Posted: August 4th, 2012 | Author: Michael Courtenay | Filed under: Astronomy, Cankler Science News | Tags: black hole, Dying Star, European Space Agency, NASA, Swift Gamma Ray Burst Telescope, University of Michigan | Comments Off on Astronomers Hear Last Cry From Dying Star
For the first time astronomers have detected the last gasps of a star being torn apart by – a previously dormant – giant black hole. The signals, which came from a galaxy 3.9 billion light years away, were x-rays generated by matter heated to millions of degrees and torn apart as material from the star crosses the black hole’s event horizon.
Known as quasi-periodic oscillations, they are a characteristic feature of stellar black holes, which have about 10 times the mass of the Sun. Dr Rubens Reis from the University of Michigan is the lead author of the paper published today in the journal Science.
Dr Reis says the findings confirm the constancy of black hole physics. “This is telling us that the same physical phenomenon we observe in stellar mass black holes is also happening in black holes a million times the mass of the Sun, and in black holes that were previously asleep,” he said.
Dr Reis and colleagues first detected the event with NASA’s Swift Gamma Ray Burst Telescope last year, but did not pick up the oscillations at that time. The blips in the signals were detected in follow-up observations using the joint Japanese-NASA Suzaku and the European Space Agency ZMM-Newton orbiting X-ray observatories.
“You can think of it as hearing the star scream as it gets devoured,” said University of Michigan astronomy professor Jon Miller, who co-authored the paper.
The oscillating signal repeats at a characteristic frequency, which would sound like an ultra-low D sharp. The oscillations were occurring once every 200 seconds, meaning the stellar material was orbiting less than 9.3 million kilometres from the centre of the black hole. Professor Miller said that the discovery opens the possibility of studying orbits close to black holes, but that are extremely distant from earth.
Posted: April 18th, 2011 | Author: Buster Cookson | Filed under: Applied Science, Chronic, Engineered Life, Physics Applied, Protoscience, Tecnoid | Tags: applied physics, Applied Science, Light, Magnetic, Professor Rand, Solar panels, Stephen Rand, University of Michigan, William Fisher | Comments Off on Lights Hidden Properties
University of Michigan boffins have discovered, while shooting lasers through glass, that light shining through non conductive materials exhibit strong magnetic characteristics. The magnetic properties of light were thought to be so weak that they could simply be ignored. With this research that has all changed, the assumption as it turns out was drastically wrong. They discovered that extremely powerful light can generate magnetic fields 100 million times stronger than previously estimated. “Strong enough to induce useable voltages and create magnetic batteries.” Professor Stephen Rand says, adding, “Enough sunlight, focused into an optical fiber, could generate electricity – that’s is a simple way to think about it.”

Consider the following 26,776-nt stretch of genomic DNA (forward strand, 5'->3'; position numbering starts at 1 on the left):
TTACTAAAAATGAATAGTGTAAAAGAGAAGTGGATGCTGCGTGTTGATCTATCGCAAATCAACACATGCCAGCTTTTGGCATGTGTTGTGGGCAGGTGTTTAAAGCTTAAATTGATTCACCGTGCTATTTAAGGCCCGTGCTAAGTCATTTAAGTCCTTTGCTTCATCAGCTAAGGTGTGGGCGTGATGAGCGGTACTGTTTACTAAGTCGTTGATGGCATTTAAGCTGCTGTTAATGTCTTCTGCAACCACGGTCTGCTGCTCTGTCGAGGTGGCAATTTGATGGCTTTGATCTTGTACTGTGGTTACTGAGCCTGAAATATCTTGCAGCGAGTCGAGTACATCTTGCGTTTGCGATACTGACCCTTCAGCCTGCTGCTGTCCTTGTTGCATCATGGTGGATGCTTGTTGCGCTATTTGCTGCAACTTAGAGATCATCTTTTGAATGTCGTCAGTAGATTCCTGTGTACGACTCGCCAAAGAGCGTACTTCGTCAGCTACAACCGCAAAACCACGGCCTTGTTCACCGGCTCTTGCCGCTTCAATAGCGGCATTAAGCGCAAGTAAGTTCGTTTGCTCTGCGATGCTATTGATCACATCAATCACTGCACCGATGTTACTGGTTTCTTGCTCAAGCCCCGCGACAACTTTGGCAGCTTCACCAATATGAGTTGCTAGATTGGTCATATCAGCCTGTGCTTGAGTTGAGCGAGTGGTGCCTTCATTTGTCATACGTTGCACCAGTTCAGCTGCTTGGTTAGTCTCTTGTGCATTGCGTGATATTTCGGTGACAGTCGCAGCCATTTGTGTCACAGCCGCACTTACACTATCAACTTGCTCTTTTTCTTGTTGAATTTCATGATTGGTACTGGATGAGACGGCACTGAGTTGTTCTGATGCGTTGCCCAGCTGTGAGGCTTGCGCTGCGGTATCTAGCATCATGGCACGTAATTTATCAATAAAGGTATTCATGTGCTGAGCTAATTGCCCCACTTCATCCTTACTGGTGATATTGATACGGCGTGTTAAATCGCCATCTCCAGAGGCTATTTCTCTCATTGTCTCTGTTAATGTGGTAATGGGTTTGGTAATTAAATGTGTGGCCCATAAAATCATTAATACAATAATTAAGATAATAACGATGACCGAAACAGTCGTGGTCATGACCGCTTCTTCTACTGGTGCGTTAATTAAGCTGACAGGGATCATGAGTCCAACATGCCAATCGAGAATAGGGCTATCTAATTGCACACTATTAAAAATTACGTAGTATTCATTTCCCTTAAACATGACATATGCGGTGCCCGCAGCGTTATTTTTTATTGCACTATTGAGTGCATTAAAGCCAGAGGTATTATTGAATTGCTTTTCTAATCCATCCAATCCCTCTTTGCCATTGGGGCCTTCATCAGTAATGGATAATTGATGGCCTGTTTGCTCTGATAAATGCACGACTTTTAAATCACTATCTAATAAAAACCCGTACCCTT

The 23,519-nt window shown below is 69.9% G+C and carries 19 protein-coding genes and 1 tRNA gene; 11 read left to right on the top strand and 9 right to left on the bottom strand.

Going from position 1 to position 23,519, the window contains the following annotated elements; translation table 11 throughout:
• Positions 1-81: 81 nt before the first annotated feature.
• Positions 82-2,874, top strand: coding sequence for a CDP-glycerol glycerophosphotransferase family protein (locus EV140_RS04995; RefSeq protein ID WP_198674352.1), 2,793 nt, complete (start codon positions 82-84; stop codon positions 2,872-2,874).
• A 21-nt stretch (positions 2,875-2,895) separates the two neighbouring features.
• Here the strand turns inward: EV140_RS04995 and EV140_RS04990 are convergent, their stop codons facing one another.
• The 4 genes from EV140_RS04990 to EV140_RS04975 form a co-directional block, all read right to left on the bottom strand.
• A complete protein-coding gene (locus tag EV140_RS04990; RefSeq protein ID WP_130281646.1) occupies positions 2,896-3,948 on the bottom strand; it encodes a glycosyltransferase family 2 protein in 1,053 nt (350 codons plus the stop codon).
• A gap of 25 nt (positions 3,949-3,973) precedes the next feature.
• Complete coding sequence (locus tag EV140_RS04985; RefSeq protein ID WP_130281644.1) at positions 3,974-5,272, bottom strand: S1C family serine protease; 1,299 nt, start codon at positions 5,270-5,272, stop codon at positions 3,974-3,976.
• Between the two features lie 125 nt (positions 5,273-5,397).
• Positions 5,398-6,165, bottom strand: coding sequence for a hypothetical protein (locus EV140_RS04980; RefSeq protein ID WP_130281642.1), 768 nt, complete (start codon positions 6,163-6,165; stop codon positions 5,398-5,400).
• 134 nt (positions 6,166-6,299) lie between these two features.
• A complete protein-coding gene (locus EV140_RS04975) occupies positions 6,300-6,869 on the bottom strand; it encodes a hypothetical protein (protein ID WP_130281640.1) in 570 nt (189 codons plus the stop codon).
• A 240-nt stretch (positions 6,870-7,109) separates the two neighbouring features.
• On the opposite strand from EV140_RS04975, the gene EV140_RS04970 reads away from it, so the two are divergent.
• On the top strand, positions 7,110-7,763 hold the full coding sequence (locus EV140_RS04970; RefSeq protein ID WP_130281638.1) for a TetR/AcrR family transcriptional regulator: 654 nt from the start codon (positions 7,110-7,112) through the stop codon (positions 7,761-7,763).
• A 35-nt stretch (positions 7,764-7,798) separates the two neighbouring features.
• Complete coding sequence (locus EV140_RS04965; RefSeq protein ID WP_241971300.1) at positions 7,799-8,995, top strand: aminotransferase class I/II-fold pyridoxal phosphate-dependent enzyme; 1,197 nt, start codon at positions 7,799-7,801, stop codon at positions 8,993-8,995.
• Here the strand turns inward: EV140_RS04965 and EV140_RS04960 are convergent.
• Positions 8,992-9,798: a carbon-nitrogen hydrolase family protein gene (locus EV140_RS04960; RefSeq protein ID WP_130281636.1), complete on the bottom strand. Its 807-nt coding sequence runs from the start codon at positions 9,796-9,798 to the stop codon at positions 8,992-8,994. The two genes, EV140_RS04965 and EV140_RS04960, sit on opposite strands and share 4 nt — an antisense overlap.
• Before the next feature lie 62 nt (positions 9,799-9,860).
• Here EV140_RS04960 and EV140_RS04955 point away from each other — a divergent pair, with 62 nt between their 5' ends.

Along with the obvious optical properties of light it also has electric and magnetic qualities. Solar panels take advantage of the electrical properties of light. These new panels will use the magnetic properties of light to create a solar panel, with the potential to produce a similar amount of power as a traditional solar panel – 10% efficiency -. This does raise the interesting idea of hybrid Electric-magnetic panels for twice the power per square meter. Add in Thermal and you have the big three.
Currently the main drawback is the required 10 million watts per square centimeter of light to induce the effect, normal sunlight produces 0.136 watts per centimeter. Research is still in its infancy so these and other hurdles will present themselves but possibilities like clear windows that generate electricity, magnetic batteries and self-powered displays will keep the white coats solving problems. Maybe even more important though is this discovery will change the way we think about light and magnetic fields interacting.
This is a monumental discovery that opens up a whole new field of science, new possibilities. This is a much bigger change than just some new power source, it’s a whole new side to light that we were blinkered to for so long. Longer term this may change how we look at light –no pun intended – this crosses the light and magnetic boundaries. How much of a game changer this is will take time. Solid numbers are required before any solid conclusions can be made. The Journal of Applied Physics this week published the initial paper by Professor Stephen Rand and doctoral student William Fisher. Keep an eye on this one it will get real interesting.
More information at Professor Rands site, Research site
Buddha’s Brother out…